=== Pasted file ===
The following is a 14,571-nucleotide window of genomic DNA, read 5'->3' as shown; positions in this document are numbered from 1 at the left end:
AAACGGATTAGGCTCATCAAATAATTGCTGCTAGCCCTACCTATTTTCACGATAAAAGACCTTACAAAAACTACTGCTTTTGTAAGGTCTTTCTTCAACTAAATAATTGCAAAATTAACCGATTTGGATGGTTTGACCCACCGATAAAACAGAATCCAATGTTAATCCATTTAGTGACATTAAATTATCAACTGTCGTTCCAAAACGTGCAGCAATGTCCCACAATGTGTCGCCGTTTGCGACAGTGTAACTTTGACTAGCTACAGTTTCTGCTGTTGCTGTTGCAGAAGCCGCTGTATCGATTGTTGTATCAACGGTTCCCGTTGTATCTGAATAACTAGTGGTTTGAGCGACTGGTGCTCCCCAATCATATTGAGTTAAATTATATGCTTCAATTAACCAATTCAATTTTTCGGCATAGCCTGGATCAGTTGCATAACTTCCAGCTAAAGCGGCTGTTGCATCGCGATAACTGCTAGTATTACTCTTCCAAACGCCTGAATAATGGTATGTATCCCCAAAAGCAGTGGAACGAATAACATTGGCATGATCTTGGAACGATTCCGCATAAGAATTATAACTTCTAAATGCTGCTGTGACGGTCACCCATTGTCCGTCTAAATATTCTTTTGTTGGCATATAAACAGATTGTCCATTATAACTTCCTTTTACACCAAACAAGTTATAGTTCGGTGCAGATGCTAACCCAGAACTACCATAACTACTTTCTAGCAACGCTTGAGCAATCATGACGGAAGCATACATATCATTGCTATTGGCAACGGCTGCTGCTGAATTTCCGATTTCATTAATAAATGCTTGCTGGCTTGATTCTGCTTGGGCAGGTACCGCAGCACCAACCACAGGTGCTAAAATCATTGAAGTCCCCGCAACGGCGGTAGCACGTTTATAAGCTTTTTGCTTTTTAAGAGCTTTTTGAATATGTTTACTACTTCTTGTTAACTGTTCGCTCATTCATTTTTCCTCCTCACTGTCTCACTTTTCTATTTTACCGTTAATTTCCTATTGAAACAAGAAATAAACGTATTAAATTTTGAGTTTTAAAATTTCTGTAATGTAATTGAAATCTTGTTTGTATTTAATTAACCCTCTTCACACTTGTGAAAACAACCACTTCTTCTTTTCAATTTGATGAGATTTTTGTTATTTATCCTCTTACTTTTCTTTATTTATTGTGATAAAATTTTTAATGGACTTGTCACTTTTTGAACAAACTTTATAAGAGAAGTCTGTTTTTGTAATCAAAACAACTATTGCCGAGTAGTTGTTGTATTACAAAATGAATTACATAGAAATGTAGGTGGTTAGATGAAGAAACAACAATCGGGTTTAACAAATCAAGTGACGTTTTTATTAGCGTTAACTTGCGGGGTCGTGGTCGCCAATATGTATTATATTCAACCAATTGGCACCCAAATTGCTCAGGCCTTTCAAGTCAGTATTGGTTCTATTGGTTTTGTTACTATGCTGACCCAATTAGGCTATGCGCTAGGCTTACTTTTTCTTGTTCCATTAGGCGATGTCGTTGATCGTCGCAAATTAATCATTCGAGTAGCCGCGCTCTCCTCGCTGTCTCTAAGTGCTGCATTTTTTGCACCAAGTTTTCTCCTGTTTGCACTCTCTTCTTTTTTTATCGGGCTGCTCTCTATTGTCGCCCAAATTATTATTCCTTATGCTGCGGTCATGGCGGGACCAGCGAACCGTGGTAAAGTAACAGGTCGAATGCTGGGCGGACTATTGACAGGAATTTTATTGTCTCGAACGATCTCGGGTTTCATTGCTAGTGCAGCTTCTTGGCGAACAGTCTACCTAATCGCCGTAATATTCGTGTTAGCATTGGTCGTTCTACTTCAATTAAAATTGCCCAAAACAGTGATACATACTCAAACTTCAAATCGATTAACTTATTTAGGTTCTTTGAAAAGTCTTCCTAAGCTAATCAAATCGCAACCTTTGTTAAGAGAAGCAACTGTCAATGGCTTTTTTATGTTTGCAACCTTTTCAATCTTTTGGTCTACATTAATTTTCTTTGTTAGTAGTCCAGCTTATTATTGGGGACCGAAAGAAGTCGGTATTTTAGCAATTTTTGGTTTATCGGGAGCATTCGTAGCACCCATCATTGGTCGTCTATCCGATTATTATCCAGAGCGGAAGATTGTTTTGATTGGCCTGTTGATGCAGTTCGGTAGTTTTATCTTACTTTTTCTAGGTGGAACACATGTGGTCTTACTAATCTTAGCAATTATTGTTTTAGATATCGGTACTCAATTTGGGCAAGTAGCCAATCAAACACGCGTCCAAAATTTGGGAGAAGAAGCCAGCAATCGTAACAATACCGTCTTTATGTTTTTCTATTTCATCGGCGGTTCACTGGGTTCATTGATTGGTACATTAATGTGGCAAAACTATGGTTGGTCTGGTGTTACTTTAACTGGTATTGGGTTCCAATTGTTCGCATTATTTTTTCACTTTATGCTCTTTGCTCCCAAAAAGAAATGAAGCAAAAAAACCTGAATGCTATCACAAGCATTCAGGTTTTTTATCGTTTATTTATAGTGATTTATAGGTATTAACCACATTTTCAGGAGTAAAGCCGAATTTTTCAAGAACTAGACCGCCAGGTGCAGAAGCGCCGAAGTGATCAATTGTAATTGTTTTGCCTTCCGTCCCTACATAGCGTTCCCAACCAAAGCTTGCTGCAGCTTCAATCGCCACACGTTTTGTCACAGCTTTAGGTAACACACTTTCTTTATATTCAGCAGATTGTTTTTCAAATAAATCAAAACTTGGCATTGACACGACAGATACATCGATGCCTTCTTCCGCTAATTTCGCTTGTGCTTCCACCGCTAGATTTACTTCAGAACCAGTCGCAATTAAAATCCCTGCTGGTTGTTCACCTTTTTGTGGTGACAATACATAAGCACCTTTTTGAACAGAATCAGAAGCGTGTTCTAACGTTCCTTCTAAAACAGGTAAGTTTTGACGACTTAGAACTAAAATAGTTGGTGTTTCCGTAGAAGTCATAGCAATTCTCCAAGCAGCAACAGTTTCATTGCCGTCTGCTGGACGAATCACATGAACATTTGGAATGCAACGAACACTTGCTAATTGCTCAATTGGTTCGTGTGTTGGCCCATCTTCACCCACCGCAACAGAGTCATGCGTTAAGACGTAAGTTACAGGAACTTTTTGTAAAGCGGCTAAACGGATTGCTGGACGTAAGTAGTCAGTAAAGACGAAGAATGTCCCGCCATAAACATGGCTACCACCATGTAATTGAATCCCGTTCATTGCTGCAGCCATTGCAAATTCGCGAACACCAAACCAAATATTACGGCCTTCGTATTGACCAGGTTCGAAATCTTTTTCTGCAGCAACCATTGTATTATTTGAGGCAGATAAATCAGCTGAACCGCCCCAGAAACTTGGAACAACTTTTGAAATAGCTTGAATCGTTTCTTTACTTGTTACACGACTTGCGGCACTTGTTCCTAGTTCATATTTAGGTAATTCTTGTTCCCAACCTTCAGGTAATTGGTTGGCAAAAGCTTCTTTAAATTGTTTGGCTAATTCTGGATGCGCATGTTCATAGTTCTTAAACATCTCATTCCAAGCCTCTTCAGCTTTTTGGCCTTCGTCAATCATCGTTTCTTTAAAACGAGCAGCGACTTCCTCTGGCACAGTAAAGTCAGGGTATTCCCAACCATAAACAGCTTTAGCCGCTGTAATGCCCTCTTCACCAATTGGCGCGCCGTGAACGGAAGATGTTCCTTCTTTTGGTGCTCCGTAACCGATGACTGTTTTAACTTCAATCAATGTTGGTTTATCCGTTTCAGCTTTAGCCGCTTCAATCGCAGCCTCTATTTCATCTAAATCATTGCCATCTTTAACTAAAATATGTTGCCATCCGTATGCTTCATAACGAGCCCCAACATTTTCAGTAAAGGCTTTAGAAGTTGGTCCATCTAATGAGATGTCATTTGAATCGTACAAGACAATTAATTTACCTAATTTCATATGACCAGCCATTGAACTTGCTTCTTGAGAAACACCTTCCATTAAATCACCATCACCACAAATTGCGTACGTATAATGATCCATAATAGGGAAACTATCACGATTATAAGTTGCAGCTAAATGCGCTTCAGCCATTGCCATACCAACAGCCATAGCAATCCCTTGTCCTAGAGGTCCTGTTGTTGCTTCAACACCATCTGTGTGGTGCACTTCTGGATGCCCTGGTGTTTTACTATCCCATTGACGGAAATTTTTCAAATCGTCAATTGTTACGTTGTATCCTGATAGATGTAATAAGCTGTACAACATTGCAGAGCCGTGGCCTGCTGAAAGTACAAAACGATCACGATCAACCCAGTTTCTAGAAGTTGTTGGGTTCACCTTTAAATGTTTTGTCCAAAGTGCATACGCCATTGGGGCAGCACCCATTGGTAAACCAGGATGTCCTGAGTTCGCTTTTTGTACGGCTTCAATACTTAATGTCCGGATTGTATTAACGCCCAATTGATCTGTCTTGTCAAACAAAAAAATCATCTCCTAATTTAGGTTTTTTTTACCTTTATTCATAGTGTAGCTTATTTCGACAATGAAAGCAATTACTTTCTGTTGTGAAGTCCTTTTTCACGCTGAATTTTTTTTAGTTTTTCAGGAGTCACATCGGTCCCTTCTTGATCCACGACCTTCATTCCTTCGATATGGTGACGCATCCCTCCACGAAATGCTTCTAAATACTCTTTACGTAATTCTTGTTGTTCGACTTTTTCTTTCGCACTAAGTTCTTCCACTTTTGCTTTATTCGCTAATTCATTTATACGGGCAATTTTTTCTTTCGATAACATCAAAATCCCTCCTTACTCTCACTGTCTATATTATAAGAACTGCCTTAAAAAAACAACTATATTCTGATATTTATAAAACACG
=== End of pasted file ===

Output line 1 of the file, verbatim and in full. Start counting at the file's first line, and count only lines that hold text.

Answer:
The following is a 14,571-nucleotide window of genomic DNA, read 5'->3' as shown; positions in this document are numbered from 1 at the left end: